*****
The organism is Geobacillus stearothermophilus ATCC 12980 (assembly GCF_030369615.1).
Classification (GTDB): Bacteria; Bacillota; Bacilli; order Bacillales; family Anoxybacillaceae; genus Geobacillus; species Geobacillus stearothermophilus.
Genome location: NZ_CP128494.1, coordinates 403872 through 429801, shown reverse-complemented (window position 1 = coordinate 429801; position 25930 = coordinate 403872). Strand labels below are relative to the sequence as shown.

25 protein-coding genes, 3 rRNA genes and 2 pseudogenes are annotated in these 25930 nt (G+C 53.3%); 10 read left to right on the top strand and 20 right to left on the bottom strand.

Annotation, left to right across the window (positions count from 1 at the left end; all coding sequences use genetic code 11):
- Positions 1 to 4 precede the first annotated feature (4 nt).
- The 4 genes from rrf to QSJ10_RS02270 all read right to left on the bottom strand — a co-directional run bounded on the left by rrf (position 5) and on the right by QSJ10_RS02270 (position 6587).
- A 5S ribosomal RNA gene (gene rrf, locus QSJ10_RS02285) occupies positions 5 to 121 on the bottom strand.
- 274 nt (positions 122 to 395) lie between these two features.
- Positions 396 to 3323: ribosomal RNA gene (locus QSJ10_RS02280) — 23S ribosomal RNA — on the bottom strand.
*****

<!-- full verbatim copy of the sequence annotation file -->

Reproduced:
The organism is Geobacillus stearothermophilus ATCC 12980 (assembly GCF_030369615.1).
Classification (GTDB): Bacteria; Bacillota; Bacilli; order Bacillales; family Anoxybacillaceae; genus Geobacillus; species Geobacillus stearothermophilus.
Genome location: NZ_CP128494.1, coordinates 403872 through 429801, shown reverse-complemented (window position 1 = coordinate 429801; position 25930 = coordinate 403872). Strand labels below are relative to the sequence as shown.

25 protein-coding genes, 3 rRNA genes and 2 pseudogenes are annotated in these 25930 nt (G+C 53.3%); 10 read left to right on the top strand and 20 right to left on the bottom strand.

Annotation, left to right across the window (positions count from 1 at the left end; all coding sequences use genetic code 11):
- Positions 1 to 4 precede the first annotated feature (4 nt).
- The 4 genes from rrf to QSJ10_RS02270 all read right to left on the bottom strand — a co-directional run bounded on the left by rrf (position 5) and on the right by QSJ10_RS02270 (position 6587).
- A 5S ribosomal RNA gene (gene rrf, locus QSJ10_RS02285) occupies positions 5 to 121 on the bottom strand.
- 274 nt (positions 122 to 395) lie between these two features.
- Positions 396 to 3323: ribosomal RNA gene (locus QSJ10_RS02280) — 23S ribosomal RNA — on the bottom strand.